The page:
December 11, 1994 |
As most readers know, good fiction is often like good conversation. Chismes. Bromas. Mentiras. Scuttlebutt. Jokes. Lies. When a little bit of art is applied--including full-bodied characters, intriguing and original dialogue, well-layered story lines, and whatever poetry one can possess--this can be dangerous on the dance floor. Dagoberto Gilb's novel "The Last Known Residence of Mickey Acuna" is good talk throughout. It feels like a beer-joint seance. Like a coffee klatch.
November 12, 1995 |
Don't bother asking author Dagoberto Gilb to talk about himself, because he will--and he will regret it. He will regret it because he will tell you much more than he means to tell you, much more than he probably should tell you, much more than, in the end, you should know. This is a man who has packed a lifetime of hard living into 45 years. A man who has roamed from East Los Angeles to the western tip of Texas, yet who can truly call no single place home. A man who has known desperately hard times and broken more than a few laws.
February 12, 2001 |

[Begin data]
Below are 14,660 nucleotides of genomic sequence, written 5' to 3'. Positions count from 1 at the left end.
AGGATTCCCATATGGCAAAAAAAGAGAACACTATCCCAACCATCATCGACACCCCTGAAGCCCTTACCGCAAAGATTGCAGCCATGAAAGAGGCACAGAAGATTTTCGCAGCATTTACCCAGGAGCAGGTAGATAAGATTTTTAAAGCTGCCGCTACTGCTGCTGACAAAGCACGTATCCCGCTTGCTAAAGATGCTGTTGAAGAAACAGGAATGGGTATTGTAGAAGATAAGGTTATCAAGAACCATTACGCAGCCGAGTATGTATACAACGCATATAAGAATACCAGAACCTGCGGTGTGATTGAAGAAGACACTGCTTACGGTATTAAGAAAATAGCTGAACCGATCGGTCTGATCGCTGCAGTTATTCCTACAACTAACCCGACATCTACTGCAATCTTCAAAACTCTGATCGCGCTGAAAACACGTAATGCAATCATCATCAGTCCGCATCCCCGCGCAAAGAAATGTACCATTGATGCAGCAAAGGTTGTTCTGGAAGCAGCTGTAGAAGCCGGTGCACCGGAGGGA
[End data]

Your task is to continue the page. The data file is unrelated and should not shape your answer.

There was a time when a reading by Dagoberto Gilb in Southern California would have drawn only a handful of people, and few others would have recognized his name, despite the fact that he grew up in Los Angeles and had published a book of short fiction based in the city. There was a time not long before the publication of his first book in 1993 when Gilb couldn't get a book publisher's attention, either.
February 18, 2008 |
In his varied career, Dagoberto Gilb has given voice to the marginalized and advocated for a more accurate and ample Chicano literary history. Currently a professor in the creative writing program at Texas State University, he is the editor of the weighty "Hecho en Tejas: An Anthology of Texas Mexican Literature" (2006).
April 2, 2006
I want to thank you for your in-depth article describing how Taco Bell misrepresents the depth of Mexican cuisine and culture ("Taco Bell Nation," by Dagoberto Gilb, March 19). This essay has given me a theme for my cultural studies class. I plan to write how Pizza Hut misrepresents Italian cuisine as well as how hamburger fast-food restaurants have missed the complex nuances of high German cooking. Paul Meyers Los Angeles